The following year, November 21, 1797, with the first eleven companions, Marie, who had added the name of Anna, made her religious profession, with a provisional regulation, which was approved on August 7, 1801 by the Bishop of Vienne, fifteen days after there was the signing of the Concordat, which closed a historical period of both France and the preparatory period of the congregation.
From that year, the Community took flight; in 1803 it opened the first novitiate, and from 1802 to 1810 were opened far 46 houses in Anna Maria brought all her exhortation to a life of prayer and commitment to education and pastoral care. She invited the faithful to church for the meeting on Sunday,she was called to pray the rosary and gave instruction to the men and women.
Multifarious activities obtained from many denominations, conversions, vocations and many loud, in 1815, the need for more space had to leave the house Thueyst and the Center of the Congregation moved to Bourg-Saint-Andéol in the region of the Rhone, in an old convent continuing to spread throughout France.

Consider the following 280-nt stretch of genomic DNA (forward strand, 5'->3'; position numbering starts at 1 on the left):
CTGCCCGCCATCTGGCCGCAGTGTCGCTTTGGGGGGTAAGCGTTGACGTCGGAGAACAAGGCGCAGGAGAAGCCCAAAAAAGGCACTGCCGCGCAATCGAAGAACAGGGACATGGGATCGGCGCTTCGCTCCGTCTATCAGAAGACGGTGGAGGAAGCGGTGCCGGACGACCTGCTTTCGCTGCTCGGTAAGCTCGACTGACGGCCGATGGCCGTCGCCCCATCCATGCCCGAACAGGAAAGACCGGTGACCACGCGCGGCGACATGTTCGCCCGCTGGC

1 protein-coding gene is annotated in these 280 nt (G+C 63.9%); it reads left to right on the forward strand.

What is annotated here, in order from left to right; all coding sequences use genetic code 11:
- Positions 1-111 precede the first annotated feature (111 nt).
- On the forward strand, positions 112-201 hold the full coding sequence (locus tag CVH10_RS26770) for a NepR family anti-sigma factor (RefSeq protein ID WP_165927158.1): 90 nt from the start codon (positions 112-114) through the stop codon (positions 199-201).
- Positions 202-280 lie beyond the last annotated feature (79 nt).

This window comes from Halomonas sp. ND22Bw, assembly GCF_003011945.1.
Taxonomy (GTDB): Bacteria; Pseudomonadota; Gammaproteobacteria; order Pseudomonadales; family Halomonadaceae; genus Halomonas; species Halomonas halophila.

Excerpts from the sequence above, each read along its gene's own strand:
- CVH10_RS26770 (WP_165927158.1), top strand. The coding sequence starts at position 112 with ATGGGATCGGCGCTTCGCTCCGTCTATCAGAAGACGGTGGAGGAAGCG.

In 1820, her order was present in eight dioceses and counted 88 houses and the Rule in 1822, the result of twenty years of experience, was given to the Sisters of the Presentation of Mary. Her intense work which was running for all Houses and rush by so many pastors who required her work and the presence of her daughters, consumption, and physical decay was felt at the end of 1837 and early 1838 and after a short illness, she died on February 3, 1838, at age 70, in the Central House of Bourg-Saint-Andéol.
With her death all had the impression that she died with an exceptional woman and holy; she left three hundred nuns scattered in fifteen dioceses, with 141 houses. Her tomb is in the House and now the General Congregation is present in Africa, Asia, Europe and Americas.
The small, crippled, frail, little girl who could not stand up, with her continuous, insistent call for healing, answered by the Lord, became a giant of the Catholic religious works; dismissed from the convent, she founded a large congregation, and was beatified on May 23, 1982 by Pope John Paul II, with the liturgical celebration February 3.
Author: Antonio Borrelli
Source: Santi e Beati